Professor Emerita of Sociology, University of California, Berkeley
International House, Chevron Auditorium — 2299 Piedmont Avenue, UC Berkeley Campus
About the Lecture In this talk, Professor Hochschild will describe her journey from her own liberal cultural enclave to a conservative one. She will discuss her choice of research site, her effort to remove her own political alarm system, and during five … ContinuedInternational House, Chevron Auditorium - 2299 Piedmont Avenue, UC Berkeley Campus Berkeley Graduate Lectures email@example.com false MM/DD/YYYY
About the Lecture
In this talk, Professor Hochschild will describe her journey from her own liberal cultural enclave to a conservative one. She will discuss her choice of research site, her effort to remove her own political alarm system, and during five years of research, to climb over what she calls an “empathy wall.” She will focus on her concept of the “deep story” – a version of which underlies all political belief, she argues, and will end with the possibilities of finding common ground across the political divide.
About Arlie Hochschild
Arlie Hochschild’s most recent work explores the experiences, beliefs and “deep story” of the American Right. Her book Strangers in Their Own Land: Anger and Mourning on the American Right (2016), is based on five years of research in Louisiana’s oil and petrochemical belt where she interviewed Tea Party enthusiasts. She surveys the rise and the attitudes of the American South in the face of the 2016 Presidential Election. The book was a New York Times bestseller and a finalist for the National Book Award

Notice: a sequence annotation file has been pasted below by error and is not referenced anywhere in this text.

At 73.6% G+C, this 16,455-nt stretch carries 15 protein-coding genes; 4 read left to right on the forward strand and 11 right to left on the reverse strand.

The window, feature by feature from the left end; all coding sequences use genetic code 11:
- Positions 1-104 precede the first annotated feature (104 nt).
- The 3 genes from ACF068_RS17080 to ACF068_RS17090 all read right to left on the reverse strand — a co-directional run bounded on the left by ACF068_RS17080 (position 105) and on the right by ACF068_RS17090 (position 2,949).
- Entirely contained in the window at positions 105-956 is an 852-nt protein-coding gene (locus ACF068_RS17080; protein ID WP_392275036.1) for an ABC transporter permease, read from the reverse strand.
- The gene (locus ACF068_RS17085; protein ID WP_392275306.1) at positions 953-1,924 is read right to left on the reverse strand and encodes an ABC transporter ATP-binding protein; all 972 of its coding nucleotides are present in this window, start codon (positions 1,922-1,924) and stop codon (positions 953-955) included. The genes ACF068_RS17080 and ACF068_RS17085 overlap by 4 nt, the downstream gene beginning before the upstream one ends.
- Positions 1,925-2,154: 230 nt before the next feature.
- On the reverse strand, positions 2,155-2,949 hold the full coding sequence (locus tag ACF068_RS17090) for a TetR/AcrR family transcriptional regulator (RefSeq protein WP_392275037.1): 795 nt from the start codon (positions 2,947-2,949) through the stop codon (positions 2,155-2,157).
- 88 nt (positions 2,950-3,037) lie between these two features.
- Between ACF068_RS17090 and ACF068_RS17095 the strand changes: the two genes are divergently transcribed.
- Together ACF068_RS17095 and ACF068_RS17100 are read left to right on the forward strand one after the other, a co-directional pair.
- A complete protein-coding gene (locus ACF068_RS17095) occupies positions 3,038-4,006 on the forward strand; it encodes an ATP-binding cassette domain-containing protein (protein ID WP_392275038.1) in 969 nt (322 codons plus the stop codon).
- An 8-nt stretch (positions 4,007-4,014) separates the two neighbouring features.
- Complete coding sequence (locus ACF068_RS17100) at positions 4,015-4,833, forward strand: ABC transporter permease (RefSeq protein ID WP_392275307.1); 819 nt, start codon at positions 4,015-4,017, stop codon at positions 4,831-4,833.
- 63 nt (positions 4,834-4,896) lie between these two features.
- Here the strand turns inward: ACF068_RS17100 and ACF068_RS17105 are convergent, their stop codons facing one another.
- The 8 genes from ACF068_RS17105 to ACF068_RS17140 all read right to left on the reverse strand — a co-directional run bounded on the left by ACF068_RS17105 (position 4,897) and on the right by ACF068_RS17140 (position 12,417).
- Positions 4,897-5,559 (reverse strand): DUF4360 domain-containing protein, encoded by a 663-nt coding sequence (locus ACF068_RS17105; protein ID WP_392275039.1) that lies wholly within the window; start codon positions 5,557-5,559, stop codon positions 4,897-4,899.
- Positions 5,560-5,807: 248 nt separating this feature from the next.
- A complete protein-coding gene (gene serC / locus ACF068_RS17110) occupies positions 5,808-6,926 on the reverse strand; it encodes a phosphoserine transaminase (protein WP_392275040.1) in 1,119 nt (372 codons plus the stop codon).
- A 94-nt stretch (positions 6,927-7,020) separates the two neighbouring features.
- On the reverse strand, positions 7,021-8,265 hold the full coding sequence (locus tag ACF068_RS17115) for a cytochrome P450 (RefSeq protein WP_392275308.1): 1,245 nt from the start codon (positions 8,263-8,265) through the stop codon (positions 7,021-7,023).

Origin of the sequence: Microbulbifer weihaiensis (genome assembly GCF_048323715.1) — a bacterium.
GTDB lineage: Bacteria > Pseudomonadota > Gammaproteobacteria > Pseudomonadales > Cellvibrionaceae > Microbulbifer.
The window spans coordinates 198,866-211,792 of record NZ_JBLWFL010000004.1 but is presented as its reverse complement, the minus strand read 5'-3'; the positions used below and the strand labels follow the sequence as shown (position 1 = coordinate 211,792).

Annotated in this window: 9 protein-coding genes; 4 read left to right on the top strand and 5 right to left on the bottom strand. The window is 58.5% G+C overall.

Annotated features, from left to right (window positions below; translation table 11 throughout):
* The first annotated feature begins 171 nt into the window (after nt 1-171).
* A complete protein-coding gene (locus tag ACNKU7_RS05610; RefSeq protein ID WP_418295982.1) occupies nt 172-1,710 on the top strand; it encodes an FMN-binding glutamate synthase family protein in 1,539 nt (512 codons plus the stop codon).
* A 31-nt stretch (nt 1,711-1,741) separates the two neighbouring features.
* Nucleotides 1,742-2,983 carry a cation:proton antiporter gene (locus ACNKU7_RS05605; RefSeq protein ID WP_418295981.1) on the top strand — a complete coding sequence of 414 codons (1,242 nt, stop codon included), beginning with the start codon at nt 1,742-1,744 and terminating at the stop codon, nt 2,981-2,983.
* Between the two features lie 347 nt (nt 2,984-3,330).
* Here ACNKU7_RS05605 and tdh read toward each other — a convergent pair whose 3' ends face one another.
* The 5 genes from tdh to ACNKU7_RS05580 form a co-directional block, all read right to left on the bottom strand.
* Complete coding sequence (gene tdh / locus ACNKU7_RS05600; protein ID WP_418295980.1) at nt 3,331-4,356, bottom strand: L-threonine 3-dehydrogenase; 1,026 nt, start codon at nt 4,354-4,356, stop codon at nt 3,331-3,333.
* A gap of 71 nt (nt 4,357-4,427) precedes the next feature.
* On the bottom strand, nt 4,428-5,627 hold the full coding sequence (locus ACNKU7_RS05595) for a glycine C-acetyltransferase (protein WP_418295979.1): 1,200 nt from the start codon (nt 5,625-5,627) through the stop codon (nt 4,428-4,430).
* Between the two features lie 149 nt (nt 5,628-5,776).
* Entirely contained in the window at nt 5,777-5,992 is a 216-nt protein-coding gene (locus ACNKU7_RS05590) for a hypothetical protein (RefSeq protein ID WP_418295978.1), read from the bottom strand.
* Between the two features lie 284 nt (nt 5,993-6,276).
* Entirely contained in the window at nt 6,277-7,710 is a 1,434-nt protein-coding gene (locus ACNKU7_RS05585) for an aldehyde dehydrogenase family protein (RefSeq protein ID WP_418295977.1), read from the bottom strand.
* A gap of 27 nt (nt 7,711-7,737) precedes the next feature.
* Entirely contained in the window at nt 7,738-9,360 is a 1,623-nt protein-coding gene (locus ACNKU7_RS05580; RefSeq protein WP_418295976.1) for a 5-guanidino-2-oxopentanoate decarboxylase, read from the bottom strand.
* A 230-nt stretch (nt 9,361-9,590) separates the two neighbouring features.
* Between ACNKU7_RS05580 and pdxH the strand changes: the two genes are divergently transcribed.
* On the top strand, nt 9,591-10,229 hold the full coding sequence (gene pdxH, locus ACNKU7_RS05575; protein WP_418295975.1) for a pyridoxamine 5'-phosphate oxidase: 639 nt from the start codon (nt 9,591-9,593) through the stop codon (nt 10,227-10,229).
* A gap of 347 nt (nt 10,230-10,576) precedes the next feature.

Hochschild’s nine books include: So How’s the Family?: And Other Essays (2013), The Outsourced Self: Intimate Life in Market Times (2012), and Global Woman: Nannies, Maids, and Sex Workers in the New Economy (2002). Her publications have been translated into 16 languages, and her work has contributed to efforts in global feminist community programs. She’s also written a children’s story Coleen, the Question Girl.
Hochschild has held positions at the University of California, Berkeley since 1971, and became a Professor of the Graduate School in 2006. She received the Distinguished Teaching Award for Division of Social Sciences from UC Berkeley in 2001. She has also received the Ulysses Medal from the University of Dublin, Ireland as well as Guggenheim, Fulbright, and Mellon Awards.